Development and assessment of model-based and sensor-based algorithms for combustion and emission control in diesel engines

Internal Combustion Engines (ICEs) will remain the main propulsion system for vehicles in the next 10 to 30 years in both conventional and hybrid architectures. In particular, with reference to diesel engines, innovative solutions are needed in order to increase thermal efficiency and decrease pollutant emissions, especially NOx and PM, in order to meet the law regulations. This aim requires to improve combustion by means of new highly efficient and advanced combustion processes and systems, new sensing  methodologies and innovative control techniques. The research deals with the development and assessment of algorithms for the model-based control of combustion: predictive models, capable of simulating combustion and pollutant formation processes in ICEs with a low computational effort will be used. The developed algorithms allows to identify the optimal, in terms of engine performance increase and emission reduction, engine set-up (injection parameters, exhaust gas recirculation ratio, boost pressure) starting from pollutant emissions and engine performance targets, avoiding heavy and expensive engine calibration experimental activity and the use of the traditional map-based approaches. Refinement of the control algorithms, in order to improve their performance and robustness, by adding self-adaptive features to the models exploiting the information obtained from available sensors, is also pursued such as their assessment on the engine by means of rapid prototyping tests.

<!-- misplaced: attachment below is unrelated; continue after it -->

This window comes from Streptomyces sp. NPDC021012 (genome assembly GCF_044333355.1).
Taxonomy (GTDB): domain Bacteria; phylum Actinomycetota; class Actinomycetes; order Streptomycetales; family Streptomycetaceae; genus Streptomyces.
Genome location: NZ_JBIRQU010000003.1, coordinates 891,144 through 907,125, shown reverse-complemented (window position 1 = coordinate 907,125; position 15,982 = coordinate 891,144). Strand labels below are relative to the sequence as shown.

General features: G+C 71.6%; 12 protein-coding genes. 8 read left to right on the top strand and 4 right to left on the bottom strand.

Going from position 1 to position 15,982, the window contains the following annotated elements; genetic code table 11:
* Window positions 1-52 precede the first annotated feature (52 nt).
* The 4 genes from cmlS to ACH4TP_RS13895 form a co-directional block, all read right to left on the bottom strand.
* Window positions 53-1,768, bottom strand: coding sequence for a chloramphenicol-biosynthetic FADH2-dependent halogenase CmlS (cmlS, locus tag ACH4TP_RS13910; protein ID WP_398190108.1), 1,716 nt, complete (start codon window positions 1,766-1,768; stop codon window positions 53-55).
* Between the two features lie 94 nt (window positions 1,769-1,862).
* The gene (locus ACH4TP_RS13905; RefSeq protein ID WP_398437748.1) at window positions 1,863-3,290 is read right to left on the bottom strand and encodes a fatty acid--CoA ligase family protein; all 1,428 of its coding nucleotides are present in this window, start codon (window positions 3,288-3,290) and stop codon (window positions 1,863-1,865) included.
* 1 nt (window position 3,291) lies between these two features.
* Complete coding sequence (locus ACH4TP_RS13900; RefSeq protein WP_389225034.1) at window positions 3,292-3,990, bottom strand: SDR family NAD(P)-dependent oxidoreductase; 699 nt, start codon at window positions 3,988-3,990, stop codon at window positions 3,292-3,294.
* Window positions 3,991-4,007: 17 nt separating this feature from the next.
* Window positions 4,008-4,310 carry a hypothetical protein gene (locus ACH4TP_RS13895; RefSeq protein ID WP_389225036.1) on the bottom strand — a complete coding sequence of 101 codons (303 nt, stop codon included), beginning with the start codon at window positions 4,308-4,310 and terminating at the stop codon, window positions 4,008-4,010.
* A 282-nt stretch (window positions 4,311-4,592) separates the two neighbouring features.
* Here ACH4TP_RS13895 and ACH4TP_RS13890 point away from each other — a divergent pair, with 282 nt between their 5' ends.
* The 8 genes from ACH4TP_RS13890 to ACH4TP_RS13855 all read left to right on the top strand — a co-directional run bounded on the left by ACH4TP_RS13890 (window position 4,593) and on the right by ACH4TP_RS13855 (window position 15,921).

ERC Sector:

  • PE7_1 Control engineering
  • PE7_3 Simulation engineering and modelling


  • Systems modeling
  • Diesel engines
  • Automatic Control
  • System identification

Research groups